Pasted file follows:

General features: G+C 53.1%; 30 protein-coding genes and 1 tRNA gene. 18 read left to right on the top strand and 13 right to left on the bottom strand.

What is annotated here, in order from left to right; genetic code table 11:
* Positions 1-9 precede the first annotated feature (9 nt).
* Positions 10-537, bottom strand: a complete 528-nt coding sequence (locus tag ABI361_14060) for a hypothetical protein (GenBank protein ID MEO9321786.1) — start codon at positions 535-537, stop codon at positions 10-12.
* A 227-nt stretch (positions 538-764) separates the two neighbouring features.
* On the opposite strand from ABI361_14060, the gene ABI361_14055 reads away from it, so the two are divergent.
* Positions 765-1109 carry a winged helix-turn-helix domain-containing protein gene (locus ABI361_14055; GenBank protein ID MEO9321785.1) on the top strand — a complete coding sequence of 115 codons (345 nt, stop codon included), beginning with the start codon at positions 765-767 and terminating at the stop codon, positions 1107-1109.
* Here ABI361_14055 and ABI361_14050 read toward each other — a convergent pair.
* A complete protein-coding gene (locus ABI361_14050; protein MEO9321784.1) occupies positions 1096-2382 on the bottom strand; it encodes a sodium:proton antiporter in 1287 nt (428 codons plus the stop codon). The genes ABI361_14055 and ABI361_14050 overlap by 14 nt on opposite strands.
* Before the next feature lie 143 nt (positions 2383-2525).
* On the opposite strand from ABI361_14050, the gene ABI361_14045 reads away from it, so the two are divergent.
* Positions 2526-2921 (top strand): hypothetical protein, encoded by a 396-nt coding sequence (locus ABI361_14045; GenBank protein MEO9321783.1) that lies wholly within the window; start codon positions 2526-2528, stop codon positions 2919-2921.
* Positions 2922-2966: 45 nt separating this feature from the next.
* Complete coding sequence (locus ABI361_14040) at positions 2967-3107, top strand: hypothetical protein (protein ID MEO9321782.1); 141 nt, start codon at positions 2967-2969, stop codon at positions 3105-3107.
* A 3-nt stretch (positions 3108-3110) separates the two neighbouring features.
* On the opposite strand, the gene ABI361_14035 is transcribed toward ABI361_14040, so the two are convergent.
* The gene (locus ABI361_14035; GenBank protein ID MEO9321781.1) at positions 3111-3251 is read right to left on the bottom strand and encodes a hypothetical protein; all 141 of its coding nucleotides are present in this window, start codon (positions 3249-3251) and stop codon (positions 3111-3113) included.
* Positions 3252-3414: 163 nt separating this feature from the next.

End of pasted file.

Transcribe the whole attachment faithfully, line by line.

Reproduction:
General features: G+C 53.1%; 30 protein-coding genes and 1 tRNA gene. 18 read left to right on the top strand and 13 right to left on the bottom strand.

What is annotated here, in order from left to right; genetic code table 11:
* Positions 1-9 precede the first annotated feature (9 nt).
* Positions 10-537, bottom strand: a complete 528-nt coding sequence (locus tag ABI361_14060) for a hypothetical protein (GenBank protein ID MEO9321786.1) — start codon at positions 535-537, stop codon at positions 10-12.
* A 227-nt stretch (positions 538-764) separates the two neighbouring features.
* On the opposite strand from ABI361_14060, the gene ABI361_14055 reads away from it, so the two are divergent.
* Positions 765-1109 carry a winged helix-turn-helix domain-containing protein gene (locus ABI361_14055; GenBank protein ID MEO9321785.1) on the top strand — a complete coding sequence of 115 codons (345 nt, stop codon included), beginning with the start codon at positions 765-767 and terminating at the stop codon, positions 1107-1109.
* Here ABI361_14055 and ABI361_14050 read toward each other — a convergent pair.
* A complete protein-coding gene (locus ABI361_14050; protein MEO9321784.1) occupies positions 1096-2382 on the bottom strand; it encodes a sodium:proton antiporter in 1287 nt (428 codons plus the stop codon). The genes ABI361_14055 and ABI361_14050 overlap by 14 nt on opposite strands.
* Before the next feature lie 143 nt (positions 2383-2525).
* On the opposite strand from ABI361_14050, the gene ABI361_14045 reads away from it, so the two are divergent.
* Positions 2526-2921 (top strand): hypothetical protein, encoded by a 396-nt coding sequence (locus ABI361_14045; GenBank protein MEO9321783.1) that lies wholly within the window; start codon positions 2526-2528, stop codon positions 2919-2921.
* Positions 2922-2966: 45 nt separating this feature from the next.
* Complete coding sequence (locus ABI361_14040) at positions 2967-3107, top strand: hypothetical protein (protein ID MEO9321782.1); 141 nt, start codon at positions 2967-2969, stop codon at positions 3105-3107.
* A 3-nt stretch (positions 3108-3110) separates the two neighbouring features.
* On the opposite strand, the gene ABI361_14035 is transcribed toward ABI361_14040, so the two are convergent.
* The gene (locus ABI361_14035; GenBank protein ID MEO9321781.1) at positions 3111-3251 is read right to left on the bottom strand and encodes a hypothetical protein; all 141 of its coding nucleotides are present in this window, start codon (positions 3249-3251) and stop codon (positions 3111-3113) included.
* Positions 3252-3414: 163 nt separating this feature from the next.